Baseball Hall of Fame Library Cooperstown, N.Y.
Joseph Jefferson Jackson, one of the best baseball players of his generation, was most remembered for his association with the 1919 Chicago White Sox and a conspiracy to fix the World Series widely known as the Black Sox Scandal.
As a result, baseball commissioner Kenesaw Mountain Landis banned Jackson from playing and subsequent efforts to induct him into baseball’s Hall of Fame have been dismissed.
A statue of Jackson stands in Joe Jackson Plaza in downtown Greenville's West End.
Born in Pickens County and raised in the Brandon Mill community of Greenville, Jackson played for three Major League teams during his 12-year career. His career batting average is the third highest in history. According to historians, Babe Ruth later claimed that he modeled his hitting technique after Jackson's.
His .356 lifetime batting average is third best in history behind Ty Cobb and Rogers Hornsby. Primarily a left fielder during his career, he hit .408 as a rookie in 1911, a record which stands.
A part of Jackson lore was the bat that he nicknamed “Black Betsy.” Jackson had names for all his bats, but “Black Betsy” was eventually owned by a nephew in Greenville who auctioned it in 2001 for $577,610.
In 1999, The Sporting News rated him 35th on the list of the 100 Greatest Baseball Players.
Jackson began working in Brandon Mill as a child, had little formal education and was purportedly illiterate. It would become a factor during the Black Sox Scandal, and it has affected the value of his memorabilia.
He began to play for the Brandon Mill baseball team in 1900 at age 13, and according to one recounting of the legend after sustaining blisters from a new pair of cleats during a mill game in Anderson he removed the shoes -- hence the nickname “Shoeless Joe.”
In 1908 he began his professional baseball career with the Greenville Spinners of the Carolina Association, married 16-year-old Katie Wynn and signed with the Philadelphia Athletics.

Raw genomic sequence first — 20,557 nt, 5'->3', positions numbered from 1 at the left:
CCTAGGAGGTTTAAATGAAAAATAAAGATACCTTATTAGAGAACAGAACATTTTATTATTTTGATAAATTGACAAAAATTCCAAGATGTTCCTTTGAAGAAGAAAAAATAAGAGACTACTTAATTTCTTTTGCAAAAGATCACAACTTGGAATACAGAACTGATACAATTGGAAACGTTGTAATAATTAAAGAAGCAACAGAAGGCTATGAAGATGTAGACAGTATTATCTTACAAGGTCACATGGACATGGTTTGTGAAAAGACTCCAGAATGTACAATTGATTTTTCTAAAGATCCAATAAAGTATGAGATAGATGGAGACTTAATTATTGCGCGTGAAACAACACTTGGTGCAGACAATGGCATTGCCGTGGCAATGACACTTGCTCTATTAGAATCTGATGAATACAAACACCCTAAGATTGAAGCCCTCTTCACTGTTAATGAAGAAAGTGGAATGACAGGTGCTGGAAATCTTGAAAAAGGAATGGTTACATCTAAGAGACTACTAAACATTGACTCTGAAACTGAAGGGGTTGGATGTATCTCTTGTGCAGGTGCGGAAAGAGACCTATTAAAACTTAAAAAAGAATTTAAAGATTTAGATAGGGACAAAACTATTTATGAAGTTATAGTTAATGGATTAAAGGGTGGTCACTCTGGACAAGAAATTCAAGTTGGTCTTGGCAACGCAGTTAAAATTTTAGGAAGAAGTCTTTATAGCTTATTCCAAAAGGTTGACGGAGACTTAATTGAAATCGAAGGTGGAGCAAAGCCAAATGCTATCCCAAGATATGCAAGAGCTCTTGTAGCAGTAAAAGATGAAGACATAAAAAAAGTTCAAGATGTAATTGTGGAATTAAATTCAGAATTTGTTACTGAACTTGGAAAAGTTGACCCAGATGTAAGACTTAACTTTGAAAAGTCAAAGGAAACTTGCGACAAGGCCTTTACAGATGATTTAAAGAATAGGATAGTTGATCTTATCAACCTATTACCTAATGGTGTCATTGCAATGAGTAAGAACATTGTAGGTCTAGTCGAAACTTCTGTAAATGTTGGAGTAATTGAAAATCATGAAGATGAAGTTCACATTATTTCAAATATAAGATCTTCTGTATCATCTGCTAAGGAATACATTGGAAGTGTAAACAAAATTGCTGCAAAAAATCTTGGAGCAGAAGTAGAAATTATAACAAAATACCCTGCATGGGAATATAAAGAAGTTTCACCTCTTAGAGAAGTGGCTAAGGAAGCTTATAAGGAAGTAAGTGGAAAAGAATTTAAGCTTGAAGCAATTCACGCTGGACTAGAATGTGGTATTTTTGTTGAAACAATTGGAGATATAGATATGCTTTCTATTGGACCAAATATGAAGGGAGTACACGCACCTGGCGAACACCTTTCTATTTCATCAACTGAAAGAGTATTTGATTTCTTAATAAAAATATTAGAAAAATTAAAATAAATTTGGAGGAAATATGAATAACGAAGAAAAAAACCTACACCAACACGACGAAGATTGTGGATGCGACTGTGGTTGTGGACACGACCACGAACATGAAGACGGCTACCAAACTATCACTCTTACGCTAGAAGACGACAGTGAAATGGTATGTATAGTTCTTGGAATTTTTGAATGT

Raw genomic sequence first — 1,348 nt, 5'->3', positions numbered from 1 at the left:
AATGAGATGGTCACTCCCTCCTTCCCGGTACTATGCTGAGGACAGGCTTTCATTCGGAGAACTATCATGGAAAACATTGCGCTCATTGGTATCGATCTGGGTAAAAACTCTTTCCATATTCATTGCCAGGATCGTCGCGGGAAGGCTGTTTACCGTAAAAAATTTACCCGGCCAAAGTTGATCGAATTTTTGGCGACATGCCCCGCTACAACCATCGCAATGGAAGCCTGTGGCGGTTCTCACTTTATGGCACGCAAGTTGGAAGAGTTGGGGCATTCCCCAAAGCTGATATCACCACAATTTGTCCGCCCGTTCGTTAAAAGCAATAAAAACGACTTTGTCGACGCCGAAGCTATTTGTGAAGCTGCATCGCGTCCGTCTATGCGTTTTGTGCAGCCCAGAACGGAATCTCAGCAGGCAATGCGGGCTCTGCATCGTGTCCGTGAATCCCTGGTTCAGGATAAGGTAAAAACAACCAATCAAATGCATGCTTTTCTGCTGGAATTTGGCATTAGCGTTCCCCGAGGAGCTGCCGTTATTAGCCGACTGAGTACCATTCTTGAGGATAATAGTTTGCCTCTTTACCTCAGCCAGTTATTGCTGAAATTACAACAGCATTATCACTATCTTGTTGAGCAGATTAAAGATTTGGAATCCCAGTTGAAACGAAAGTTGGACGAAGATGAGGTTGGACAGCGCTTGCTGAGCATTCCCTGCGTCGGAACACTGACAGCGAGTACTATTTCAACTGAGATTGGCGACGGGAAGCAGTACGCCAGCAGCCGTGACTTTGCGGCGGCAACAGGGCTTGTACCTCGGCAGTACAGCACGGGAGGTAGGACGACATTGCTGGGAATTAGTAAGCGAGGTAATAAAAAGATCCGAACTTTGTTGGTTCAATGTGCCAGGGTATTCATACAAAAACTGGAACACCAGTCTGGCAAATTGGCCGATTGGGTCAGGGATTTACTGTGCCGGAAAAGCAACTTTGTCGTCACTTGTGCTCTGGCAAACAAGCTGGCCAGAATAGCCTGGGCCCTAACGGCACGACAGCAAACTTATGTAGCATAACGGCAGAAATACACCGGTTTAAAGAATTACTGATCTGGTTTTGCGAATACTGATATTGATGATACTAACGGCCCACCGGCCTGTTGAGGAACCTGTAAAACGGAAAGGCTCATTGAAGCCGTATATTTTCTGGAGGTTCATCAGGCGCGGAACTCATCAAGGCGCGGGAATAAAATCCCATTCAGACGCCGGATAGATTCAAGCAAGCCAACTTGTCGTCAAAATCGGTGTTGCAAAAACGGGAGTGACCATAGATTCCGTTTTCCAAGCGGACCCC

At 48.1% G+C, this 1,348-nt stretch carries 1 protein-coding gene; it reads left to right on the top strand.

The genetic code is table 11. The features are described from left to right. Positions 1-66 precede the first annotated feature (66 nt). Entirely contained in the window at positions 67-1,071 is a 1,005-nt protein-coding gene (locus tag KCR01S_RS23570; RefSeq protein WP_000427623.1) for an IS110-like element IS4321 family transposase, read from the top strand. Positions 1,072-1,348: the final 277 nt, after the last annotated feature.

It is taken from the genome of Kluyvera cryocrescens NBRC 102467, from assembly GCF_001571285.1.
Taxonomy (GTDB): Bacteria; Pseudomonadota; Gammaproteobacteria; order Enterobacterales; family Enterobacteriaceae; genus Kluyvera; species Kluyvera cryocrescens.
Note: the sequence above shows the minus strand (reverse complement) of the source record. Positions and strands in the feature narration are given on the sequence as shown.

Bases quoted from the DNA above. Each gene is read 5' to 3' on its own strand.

After struggling for two years, Jackson was traded to the Cleveland Naps. Jackson’s first full season in the big leagues was 1911.
In August 1915, Jackson was traded to the Chicago White Sox. Two years later, Jackson and the White Sox won the American League pennant and also the World Series.
The White Sox returned to the World Series in 1919 but lost to the Cincinnati Reds. Allegations that Jackson and seven of his teammates conspired to fix the outcome of the World Series surfaced the next year. A grand jury was convened in Chicago during September 1920. In 1921 the players were acquitted, but Landis, the newly appointed Commissioner of Baseball, banned them claiming baseball's need to clean up its image took precedence over legal judgments.
Jackson played with and managed a number of minor league teams for several years primarily in the Carolinas and Georgia and often under an assumed name.
He later opened a dry cleaning business in Savannah, Ga., where he played minor league ball, and in 1933 he moved back to Greenville.
After first opening a barbecue restaurant, Jackson and his wife opened "Joe Jackson's Liquor Store." In 1951, at the age of 63, Jackson died of a heart attack. He is buried at Woodlawn Memorial Park at the intersection of Wade Hampton Blvd. and North Pleasantburg Drive.
In November 1999, the U.S. House of Representatives passed a motion to honor his sporting achievements, supporting a move to have the ban posthumously rescinded, so that he could be admitted to the Hall of Fame.
A number of well-known players have championed Jackson’s induction to the Hall of Fame, and several grassroots efforts have attempted to influence the game’s hierarchy.
Current baseball commissioner Bud Selig has said claimed Jackson's case was under review. To date, no action has been taken.
Source: HEIDI HEILBRUNN / Staff